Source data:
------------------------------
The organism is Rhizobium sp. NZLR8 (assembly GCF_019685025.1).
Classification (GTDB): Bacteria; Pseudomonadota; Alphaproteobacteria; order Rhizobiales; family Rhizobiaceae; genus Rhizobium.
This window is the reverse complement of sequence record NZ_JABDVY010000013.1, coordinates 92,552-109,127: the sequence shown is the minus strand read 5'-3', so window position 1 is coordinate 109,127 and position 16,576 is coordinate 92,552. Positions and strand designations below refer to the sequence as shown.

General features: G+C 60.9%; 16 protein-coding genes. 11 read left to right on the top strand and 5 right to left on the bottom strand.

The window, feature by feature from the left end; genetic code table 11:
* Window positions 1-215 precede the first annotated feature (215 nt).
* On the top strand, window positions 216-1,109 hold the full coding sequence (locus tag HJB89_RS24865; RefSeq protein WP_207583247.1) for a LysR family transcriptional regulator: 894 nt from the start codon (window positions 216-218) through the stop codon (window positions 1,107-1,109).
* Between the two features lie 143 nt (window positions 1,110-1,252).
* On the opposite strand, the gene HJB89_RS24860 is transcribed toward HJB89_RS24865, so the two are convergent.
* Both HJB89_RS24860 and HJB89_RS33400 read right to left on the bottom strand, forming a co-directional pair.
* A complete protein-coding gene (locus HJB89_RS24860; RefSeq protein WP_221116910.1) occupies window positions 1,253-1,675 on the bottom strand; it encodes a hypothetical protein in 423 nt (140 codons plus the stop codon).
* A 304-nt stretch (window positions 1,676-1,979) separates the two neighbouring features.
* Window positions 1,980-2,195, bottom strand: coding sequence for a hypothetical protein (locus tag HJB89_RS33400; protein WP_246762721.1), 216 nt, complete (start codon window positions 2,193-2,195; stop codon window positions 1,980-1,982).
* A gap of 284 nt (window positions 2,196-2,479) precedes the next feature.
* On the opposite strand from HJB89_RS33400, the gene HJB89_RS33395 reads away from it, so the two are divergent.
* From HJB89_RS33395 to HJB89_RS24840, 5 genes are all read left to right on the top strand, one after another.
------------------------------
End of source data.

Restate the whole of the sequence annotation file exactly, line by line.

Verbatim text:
The organism is Rhizobium sp. NZLR8 (assembly GCF_019685025.1).
Classification (GTDB): Bacteria; Pseudomonadota; Alphaproteobacteria; order Rhizobiales; family Rhizobiaceae; genus Rhizobium.
This window is the reverse complement of sequence record NZ_JABDVY010000013.1, coordinates 92,552-109,127: the sequence shown is the minus strand read 5'-3', so window position 1 is coordinate 109,127 and position 16,576 is coordinate 92,552. Positions and strand designations below refer to the sequence as shown.

General features: G+C 60.9%; 16 protein-coding genes. 11 read left to right on the top strand and 5 right to left on the bottom strand.

The window, feature by feature from the left end; genetic code table 11:
* Window positions 1-215 precede the first annotated feature (215 nt).
* On the top strand, window positions 216-1,109 hold the full coding sequence (locus tag HJB89_RS24865; RefSeq protein WP_207583247.1) for a LysR family transcriptional regulator: 894 nt from the start codon (window positions 216-218) through the stop codon (window positions 1,107-1,109).
* Between the two features lie 143 nt (window positions 1,110-1,252).
* On the opposite strand, the gene HJB89_RS24860 is transcribed toward HJB89_RS24865, so the two are convergent.
* Both HJB89_RS24860 and HJB89_RS33400 read right to left on the bottom strand, forming a co-directional pair.
* A complete protein-coding gene (locus HJB89_RS24860; RefSeq protein WP_221116910.1) occupies window positions 1,253-1,675 on the bottom strand; it encodes a hypothetical protein in 423 nt (140 codons plus the stop codon).
* A 304-nt stretch (window positions 1,676-1,979) separates the two neighbouring features.
* Window positions 1,980-2,195, bottom strand: coding sequence for a hypothetical protein (locus tag HJB89_RS33400; protein WP_246762721.1), 216 nt, complete (start codon window positions 2,193-2,195; stop codon window positions 1,980-1,982).
* A gap of 284 nt (window positions 2,196-2,479) precedes the next feature.
* On the opposite strand from HJB89_RS33400, the gene HJB89_RS33395 reads away from it, so the two are divergent.
* From HJB89_RS33395 to HJB89_RS24840, 5 genes are all read left to right on the top strand, one after another.